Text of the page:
HBO Max officially launched to the public last week, with new applications for iPhone, iPad, and Apple TV. The Verge now reports that HBO Max will be excused from AT&T’s mobile data limits. This means you can stream HBO Max through your AT&T mobile data, without it counting toward your data cap.

The report from The Verge explains that this is all taking place through AT&T’s “sponsored data” program. For example, Hulu or Netflix could theoretically pay AT&T to have its video traffic excused from data caps. Since AT&T owns HBO Max, however, everything zeroes out completely:

According to an AT&T executive familiar with the matter, HBO Max is using AT&T’s ‘sponsored data’ system, which technically allows any company to pay to excuse its services from data caps. But since AT&T owns HBO Max, it’s just paying itself: The data fee shows up on the HBO Max books as an expense and on the AT&T Mobility books as revenue. For AT&T as a whole, it zeroes out. Compare that to a competitor like Netflix, which could theoretically pay AT&T for sponsored data, but it would be a pure cost.

For AT&T and HBO Max fanatics, this is good news on the surface, but the Verge is quick to point out that AT&T is only free to “give itself preferential treatment” because “there’s no net neutrality in the United States anymore.” In fact, no other streaming services appear to be using AT&T’s sponsored data program except those owned by the company.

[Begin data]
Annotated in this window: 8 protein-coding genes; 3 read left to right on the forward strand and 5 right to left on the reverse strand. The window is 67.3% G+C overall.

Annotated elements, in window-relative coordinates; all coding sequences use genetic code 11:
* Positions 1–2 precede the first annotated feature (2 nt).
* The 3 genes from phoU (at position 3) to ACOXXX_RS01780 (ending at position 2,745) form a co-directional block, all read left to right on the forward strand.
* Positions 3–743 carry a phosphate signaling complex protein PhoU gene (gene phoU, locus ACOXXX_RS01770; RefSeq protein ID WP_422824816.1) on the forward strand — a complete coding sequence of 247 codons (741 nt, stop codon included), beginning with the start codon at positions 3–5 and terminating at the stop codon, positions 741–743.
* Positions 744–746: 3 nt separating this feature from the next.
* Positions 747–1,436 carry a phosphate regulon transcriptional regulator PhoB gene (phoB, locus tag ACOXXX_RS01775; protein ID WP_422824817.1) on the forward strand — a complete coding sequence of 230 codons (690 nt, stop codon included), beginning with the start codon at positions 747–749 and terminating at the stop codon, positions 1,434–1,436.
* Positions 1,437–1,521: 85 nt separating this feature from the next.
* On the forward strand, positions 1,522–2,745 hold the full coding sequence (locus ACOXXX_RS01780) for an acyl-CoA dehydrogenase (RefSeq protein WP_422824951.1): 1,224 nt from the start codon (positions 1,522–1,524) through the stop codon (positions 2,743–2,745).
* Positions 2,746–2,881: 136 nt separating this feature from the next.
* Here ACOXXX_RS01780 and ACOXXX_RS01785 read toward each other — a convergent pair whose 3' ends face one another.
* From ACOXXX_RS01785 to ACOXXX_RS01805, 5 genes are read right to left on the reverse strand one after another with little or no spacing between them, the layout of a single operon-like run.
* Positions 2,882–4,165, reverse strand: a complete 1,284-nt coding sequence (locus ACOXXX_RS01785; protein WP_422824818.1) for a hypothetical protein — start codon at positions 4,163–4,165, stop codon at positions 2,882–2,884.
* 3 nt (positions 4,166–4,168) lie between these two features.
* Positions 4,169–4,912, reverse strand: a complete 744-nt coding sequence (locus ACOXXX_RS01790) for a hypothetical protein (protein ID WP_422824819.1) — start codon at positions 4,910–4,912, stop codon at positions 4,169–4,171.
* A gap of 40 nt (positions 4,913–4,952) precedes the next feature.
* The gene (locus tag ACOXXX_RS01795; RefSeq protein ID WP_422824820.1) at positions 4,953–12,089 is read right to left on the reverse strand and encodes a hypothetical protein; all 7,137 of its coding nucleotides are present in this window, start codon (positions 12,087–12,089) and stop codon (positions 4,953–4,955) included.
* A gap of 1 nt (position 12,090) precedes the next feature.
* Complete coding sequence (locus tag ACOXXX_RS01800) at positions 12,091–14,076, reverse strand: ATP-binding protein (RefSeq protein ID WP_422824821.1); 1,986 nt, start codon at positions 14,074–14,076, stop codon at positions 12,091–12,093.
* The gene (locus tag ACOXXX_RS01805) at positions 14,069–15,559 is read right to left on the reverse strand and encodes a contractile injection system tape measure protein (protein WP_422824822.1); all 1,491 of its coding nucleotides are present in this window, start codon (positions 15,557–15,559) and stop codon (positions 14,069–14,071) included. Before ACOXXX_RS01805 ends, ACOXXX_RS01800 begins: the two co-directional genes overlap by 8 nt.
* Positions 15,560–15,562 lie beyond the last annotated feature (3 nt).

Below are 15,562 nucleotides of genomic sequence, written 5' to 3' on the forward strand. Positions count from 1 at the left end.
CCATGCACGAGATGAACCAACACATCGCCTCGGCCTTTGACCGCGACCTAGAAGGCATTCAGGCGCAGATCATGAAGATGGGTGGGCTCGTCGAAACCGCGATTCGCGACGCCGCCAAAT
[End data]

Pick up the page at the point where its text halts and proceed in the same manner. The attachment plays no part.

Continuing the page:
“The network is the plumbing, and the content is the water. And you’re seeing water and the plumbing kind of coming together,” Tony Goncalves, AT&T’s boss of HBO Max, said in an interview on the Vergecast.

HBO Max has faced quite a bit of criticism since its launch. HBO has completely backed out of Apple TV Channels, while HBO Max is also not available through Roku or Fire TV. Furthermore, HBO Max content is not available in 4K.

Are you an HBO Max subscriber? If so, what do you think of it? Let us know down in the comments!

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Chance Miller

Chance is an editor for the entire 9to5 network and covers the latest Apple news for 9to5Mac.

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